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Home :: Archive :: 1997 :: February ::
Re: Ideology (Various)
Shakespeare Electronic Conference, SHK 8.0177.  Friday, 7 February 1997.

(1)     From:   Paul Hawkins <
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        Date:   Tuesday, 4 Feb 1997 14:11:02 -0500 (EST)
        Subj:   Re: SHK 8.0167 Transcendence and History

(2)     From:   Sean K. Lawrence <
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        Date:   Wednesday, 05 Feb 1997 10:12:43 -0800
        Subj:   Re: SHK 8.0167  Re: Transcendence v. Historicism

(3)     From:   Ed Pixley <
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        Date:   Wednesday, 05 Feb 1997 14:51:04 -0400 (EDT)
        Subj:   Re: SHK 8.0152  Re: Ideology: Category Genes


(1)----------------------------------------------------------------------------
From:           Paul Hawkins <
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Date:           Tuesday, 4 Feb 1997 14:11:02 -0500 (EST)
Subject: 8.0167 Transcendence and History
Comment:        Re: SHK 8.0167 Transcendence and History

In order to maintain his position (which for convenience he labels in his
recent post generically "historicism"), Gabriel Egan seems to need to convert
defenders of Shakespeare's transcendence into deniers of history. I am sorry
not to oblige him.

The distinction in my post is between different relationships to history, one
that seems to mark those who claim that Shakespeare is time-bound, one that I
imagine underpins those who affirm Shakespeare's timelessness.

To assert that Shakespeare transcends his time does not mean that one denies he
was there in the first place.  And it sets no limit on one's curiosity about
the past or one's belief in its critical importance.

Similarly, to believe in "common humanity," "human nature,"  "human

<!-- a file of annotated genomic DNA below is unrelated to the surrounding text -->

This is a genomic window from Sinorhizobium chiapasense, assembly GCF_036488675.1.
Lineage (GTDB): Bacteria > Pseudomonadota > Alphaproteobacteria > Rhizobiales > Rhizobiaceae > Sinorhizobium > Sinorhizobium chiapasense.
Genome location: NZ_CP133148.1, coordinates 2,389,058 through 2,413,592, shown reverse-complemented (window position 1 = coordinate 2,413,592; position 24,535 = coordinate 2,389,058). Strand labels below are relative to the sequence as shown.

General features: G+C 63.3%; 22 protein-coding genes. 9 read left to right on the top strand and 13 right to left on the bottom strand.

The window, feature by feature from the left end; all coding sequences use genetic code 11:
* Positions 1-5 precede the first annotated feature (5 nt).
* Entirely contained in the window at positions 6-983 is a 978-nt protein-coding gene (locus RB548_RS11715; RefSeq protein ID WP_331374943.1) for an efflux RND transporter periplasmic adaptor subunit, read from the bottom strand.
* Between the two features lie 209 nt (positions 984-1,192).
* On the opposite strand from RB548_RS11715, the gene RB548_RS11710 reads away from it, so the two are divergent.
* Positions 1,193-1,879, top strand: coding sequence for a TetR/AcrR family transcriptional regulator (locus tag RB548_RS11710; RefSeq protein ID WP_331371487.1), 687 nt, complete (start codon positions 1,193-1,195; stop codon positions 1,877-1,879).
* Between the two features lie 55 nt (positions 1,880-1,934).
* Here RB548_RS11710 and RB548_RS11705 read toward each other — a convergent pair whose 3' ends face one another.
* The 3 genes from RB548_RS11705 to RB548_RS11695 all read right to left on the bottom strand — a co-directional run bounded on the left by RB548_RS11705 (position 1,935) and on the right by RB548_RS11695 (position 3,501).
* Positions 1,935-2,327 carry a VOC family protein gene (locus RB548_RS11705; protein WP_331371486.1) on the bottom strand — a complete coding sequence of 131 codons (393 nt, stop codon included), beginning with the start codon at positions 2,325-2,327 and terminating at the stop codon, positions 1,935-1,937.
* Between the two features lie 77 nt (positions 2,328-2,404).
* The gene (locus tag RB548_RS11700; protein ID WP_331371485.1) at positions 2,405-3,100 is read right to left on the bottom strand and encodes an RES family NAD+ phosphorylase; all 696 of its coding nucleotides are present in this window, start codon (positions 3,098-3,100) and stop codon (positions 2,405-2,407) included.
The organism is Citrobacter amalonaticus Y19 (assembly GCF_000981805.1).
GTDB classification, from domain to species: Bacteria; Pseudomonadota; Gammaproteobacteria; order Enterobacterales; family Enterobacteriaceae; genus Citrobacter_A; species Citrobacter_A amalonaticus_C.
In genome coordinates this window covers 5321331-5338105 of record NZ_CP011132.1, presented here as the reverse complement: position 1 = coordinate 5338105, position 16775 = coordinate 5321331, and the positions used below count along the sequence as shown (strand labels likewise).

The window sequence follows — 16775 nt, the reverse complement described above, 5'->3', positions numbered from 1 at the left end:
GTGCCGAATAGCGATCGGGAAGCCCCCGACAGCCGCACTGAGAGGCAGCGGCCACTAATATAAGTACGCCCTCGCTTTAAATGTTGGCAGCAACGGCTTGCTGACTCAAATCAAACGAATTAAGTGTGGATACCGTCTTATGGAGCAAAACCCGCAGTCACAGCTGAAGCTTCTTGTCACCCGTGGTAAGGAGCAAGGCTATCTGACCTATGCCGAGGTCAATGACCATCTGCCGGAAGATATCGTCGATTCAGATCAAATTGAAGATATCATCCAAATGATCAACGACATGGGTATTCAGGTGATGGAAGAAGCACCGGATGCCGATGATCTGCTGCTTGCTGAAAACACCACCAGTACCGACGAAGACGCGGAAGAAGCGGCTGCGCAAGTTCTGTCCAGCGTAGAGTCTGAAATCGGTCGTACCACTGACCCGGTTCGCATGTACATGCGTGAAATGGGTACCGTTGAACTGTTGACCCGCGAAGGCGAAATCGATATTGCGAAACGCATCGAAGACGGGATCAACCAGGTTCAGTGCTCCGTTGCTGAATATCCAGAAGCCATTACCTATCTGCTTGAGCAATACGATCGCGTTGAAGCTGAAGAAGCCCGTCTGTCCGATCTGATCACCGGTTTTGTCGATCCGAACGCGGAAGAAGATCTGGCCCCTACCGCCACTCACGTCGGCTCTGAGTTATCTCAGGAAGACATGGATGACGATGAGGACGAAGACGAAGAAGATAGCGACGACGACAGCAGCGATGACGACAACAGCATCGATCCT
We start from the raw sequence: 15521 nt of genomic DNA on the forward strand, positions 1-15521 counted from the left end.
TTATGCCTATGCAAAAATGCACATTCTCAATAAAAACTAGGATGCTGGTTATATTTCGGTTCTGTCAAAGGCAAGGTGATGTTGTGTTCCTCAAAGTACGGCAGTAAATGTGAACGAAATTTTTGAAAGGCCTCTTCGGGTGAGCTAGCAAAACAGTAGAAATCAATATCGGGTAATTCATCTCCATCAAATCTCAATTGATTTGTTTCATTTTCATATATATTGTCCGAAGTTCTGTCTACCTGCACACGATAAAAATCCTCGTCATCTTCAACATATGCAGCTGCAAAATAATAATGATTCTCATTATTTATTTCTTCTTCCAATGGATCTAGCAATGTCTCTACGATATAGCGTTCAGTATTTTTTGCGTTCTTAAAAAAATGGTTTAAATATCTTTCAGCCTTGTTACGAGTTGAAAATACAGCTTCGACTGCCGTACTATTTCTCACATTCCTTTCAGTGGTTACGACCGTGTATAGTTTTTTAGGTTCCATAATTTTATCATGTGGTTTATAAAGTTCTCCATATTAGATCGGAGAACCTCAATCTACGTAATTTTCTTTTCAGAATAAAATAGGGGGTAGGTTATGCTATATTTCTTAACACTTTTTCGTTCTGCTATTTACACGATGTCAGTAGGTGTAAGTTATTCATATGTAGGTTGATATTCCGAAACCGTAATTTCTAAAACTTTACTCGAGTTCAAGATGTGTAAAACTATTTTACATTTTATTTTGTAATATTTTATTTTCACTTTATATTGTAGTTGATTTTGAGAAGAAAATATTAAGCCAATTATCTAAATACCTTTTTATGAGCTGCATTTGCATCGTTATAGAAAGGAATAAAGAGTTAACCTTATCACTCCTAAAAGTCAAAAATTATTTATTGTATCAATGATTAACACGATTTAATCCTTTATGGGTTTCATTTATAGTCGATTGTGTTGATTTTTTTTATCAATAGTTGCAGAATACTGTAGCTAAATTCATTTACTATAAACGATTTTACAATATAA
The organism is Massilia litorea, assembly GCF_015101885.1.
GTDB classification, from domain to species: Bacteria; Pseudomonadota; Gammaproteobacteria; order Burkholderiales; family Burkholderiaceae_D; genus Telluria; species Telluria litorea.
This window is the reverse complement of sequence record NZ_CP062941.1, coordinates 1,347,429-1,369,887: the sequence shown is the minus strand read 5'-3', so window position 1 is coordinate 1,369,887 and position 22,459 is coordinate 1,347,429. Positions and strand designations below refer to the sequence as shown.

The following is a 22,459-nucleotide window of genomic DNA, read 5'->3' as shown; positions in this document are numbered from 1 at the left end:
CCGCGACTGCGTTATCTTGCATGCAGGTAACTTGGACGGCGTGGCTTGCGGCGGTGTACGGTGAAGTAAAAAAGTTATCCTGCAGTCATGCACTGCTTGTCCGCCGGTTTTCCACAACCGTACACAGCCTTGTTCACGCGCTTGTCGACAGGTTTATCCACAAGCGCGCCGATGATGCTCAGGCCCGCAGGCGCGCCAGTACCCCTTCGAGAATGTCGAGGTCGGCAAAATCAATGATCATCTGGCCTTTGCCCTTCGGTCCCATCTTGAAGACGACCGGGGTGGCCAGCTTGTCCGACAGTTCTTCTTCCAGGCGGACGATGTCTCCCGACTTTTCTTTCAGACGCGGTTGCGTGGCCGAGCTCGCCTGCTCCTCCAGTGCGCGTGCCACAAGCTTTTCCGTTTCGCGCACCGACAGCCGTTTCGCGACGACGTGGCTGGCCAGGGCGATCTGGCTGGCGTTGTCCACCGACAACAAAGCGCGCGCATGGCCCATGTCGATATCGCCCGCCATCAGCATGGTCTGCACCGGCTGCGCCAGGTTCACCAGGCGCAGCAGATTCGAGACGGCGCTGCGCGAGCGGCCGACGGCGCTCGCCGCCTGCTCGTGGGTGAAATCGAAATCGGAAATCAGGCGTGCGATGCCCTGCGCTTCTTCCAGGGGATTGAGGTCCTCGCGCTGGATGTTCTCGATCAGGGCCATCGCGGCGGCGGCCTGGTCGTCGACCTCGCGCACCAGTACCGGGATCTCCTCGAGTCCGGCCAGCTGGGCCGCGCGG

universals," is not to deny cultural difference.

Paul Hawkins

(2)----------------------------------------------------------------------------
From:           Sean K. Lawrence <
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Date:           Wednesday, 05 Feb 1997 10:12:43 -0800
Subject: 8.0167  Re: Transcendence v. Historicism
Comment:        Re: SHK 8.0167  Re: Transcendence v. Historicism

> One cannot be for transcendence and historicism.

Actually, Gabriel, Sartre's view of consciousness transcending itself proceeds
by a rather linear process from Heidegger's insistence on the historicity of
Dasein.

Cheers,
Sean.

(3)----------------------------------------------------------------------------
From:           Ed Pixley <
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Date:           Wednesday, 05 Feb 1997 14:51:04 -0400 (EDT)
Subject: 8.0152  Re: Ideology: Category Genes
Comment:        Re: SHK 8.0152  Re: Ideology: Category Genes

Thank you Dan Lowenstein for a clear and concise description of the
relationship between ideas and the plays which embody them.  I was also
intrigued by your comparison to the field of law.

However, you may want to be aware that teachers have other reasons for
highlighting "bits and pieces" of Shakespeare in the classroom, as opposed to
always dealing with whole plays, than to focus on the ideas revealed in those
"bits and pieces."  One may do it to examine a particular dramaturgical
technique.  I, for example, frequently focus on the events surrounding the
murder of Duncan to explore what effects are achieved by Shakespeare's curious
plotting choice of not staging the killing, the single event of the story which
cannot be omitted and still retain the essence of the story.  By doing so, with
a play which most of my students already know, my students can readily see how
the artist's choice of what to show and what to tell about allows him to direct
our attention not to the killing but to the mind of the person doing the
killing.  I might also take a scene to explore varieties of ways of staging the
scene and what values are derived through such choices.  I frequently devote a
class period or more to language, choosing scenes which provide prose, blank
verse, rhymed couplets, and mixtures, scenes with stichomythia,assonance,
alliteration, etc., as well as commonplaces and soliloquys.

I'm sure others could provide you with many more values to be gained from a
"bits and pieces" approach. Nevertheless, I thank you again for a well stated
position on the play/idea relationship.

Ed Pixley
SUNY-Oneonta
 

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